Area: 160 Acres
Location: Solano County, CA
Date Acquired: 2005
Acquisition Type: CNLM does not own the preserve, but we do hold a conservation easement to protect imperiled species and habitats that exist on the preserve in perpetuity.
Key Habitats: California Annual and Perennial Grassland and Vernal Pool.
Species of Special Interest to CNLM: Vernal pool tadpole shrimp (Lepidurus packardi), Vernal pool fairy shrimp (Branchinecta lynchi), Midvalley fairy shrimp (Branchinecta mesovallensis), Northwestern pond turtle (Actinemys marmorata marmorata) and Dwarf downingia (Downingia pusilla).
The Center for Natural Lands Management holds a conservation easement on this 160 acre Preserve. CNLM accepted the easement in 2005.
The Campbell Ranch Preserve is owned by Campbell Ranch, a California Corporation. The property lies 12 miles south of Dixon and 6 miles east of Travis Air Force Base in Solano County, California. The Preserve is located adjacent to several other nature preserves including Jepson Prairie Preserve, a 1566-acre Reserve owned by the Solano Land Trust and managed (in part) by the University of California’s Natural Reserve System, and a parcel owned and managed by the California Department of Fish and Wildlife (CDFW).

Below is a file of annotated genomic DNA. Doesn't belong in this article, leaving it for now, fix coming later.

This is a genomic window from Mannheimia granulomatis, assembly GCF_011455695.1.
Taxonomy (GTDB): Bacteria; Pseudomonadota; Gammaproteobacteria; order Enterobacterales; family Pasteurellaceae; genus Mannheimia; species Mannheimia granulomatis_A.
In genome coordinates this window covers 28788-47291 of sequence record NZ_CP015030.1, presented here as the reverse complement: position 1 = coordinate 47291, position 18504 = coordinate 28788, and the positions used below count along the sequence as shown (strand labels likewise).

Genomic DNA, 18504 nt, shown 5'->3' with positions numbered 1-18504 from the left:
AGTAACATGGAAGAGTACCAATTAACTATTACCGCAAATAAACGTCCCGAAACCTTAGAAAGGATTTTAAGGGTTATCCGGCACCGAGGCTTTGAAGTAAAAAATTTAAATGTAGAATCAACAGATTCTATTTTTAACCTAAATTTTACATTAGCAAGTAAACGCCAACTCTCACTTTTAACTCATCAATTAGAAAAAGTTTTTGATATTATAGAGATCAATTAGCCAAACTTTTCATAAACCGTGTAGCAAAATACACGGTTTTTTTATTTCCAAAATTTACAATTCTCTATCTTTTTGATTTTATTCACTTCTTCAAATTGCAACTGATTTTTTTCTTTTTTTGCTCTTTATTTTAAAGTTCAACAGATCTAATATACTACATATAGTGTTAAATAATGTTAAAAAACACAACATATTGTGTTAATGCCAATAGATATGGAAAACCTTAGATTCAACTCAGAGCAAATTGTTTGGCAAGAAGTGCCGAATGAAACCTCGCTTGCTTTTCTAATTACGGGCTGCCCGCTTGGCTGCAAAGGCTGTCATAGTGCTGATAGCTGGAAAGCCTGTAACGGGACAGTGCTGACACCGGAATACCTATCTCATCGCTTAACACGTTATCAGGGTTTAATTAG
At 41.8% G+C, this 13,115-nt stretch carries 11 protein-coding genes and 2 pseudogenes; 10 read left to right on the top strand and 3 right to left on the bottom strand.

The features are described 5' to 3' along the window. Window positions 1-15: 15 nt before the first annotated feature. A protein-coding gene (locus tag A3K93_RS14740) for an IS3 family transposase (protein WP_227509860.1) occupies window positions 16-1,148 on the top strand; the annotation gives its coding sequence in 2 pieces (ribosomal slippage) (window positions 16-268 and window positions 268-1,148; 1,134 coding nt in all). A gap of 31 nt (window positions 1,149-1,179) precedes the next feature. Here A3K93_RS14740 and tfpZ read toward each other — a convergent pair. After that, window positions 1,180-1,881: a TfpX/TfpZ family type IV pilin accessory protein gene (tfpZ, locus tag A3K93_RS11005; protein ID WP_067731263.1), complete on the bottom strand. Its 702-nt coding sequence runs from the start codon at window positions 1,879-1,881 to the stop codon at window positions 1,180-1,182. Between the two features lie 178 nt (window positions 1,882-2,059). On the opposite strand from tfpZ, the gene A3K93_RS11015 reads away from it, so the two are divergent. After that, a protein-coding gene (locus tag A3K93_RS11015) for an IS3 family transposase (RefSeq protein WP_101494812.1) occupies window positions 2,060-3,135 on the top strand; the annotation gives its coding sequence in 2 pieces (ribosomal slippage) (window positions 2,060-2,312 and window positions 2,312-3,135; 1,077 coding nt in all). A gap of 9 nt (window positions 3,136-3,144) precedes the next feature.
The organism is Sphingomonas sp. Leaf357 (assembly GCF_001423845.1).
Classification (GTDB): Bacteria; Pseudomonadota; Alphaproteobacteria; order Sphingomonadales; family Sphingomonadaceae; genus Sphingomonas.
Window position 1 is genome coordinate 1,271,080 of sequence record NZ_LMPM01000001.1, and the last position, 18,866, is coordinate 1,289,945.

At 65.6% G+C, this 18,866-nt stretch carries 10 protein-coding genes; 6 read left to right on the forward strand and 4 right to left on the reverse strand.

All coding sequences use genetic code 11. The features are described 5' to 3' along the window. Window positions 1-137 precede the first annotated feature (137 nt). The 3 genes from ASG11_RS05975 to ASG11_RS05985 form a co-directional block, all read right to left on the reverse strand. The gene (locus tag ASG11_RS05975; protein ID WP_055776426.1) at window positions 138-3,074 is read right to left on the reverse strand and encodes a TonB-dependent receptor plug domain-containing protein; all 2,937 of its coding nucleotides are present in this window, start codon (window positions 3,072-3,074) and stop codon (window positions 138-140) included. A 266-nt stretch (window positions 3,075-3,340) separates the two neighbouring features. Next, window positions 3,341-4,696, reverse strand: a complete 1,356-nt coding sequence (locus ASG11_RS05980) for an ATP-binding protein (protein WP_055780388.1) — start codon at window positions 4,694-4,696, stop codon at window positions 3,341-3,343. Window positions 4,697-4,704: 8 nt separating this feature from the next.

Approximately 19 acres of the Campbell Ranch Preserve contain claypan vernal pools and alkali swales. Stalked popcorn flower (Plagiobothrys stipitatus var. micranthus) and Fremont’s goldfields (Lasthenia fremontii) are the dominant plants in the pools, while the annual California plantain (Plantago erecta) and alkali plagiobothrys (Plagiobothrys leptocladus) are dominant in the swales. Another important feature of the site is Barker Slough, which crosses the northern portion of the Preserve, and contains perennial marsh habitat. Native perennial grassland occurs in patches in the uplands.
Several sensitive plant and animal species are found on the Preserve. Tadpole shrimp (Lepidurus packardi) and vernal pool fairy shrimp (Branchinecta lynchi), both federally-listed, are found in the vernal pools. Other sensitive species that occur on the site include mid-valley fairy shrimp (Branchinecta mesovallensis), northwestern pond turtle (Clemmys marmorata), and dwarf downingia (Downingia pusilla). The proximity of the property to other local preserves further helps protect contiguous habitats in this area.
The landowners are responsible for management of the Preserve. The primary management goal is to protect and enhance populations of the federally listed invertebrates as well as to increase native plants of the uplands areas and in the vernal pools. Grazing is the primary vegetation management goal utilized on the property. CNLM’s primary goal is to monitor, enforce, and defend the conservation easement, ensuring that the sensitive habitats and species are protected in perpetuity.
Due to the vulnerability of the species and habitats that exist on this preserve, it is not open to the public.
For information regarding mitigation bank credits, contact Buel Campbell at 707.249.5704.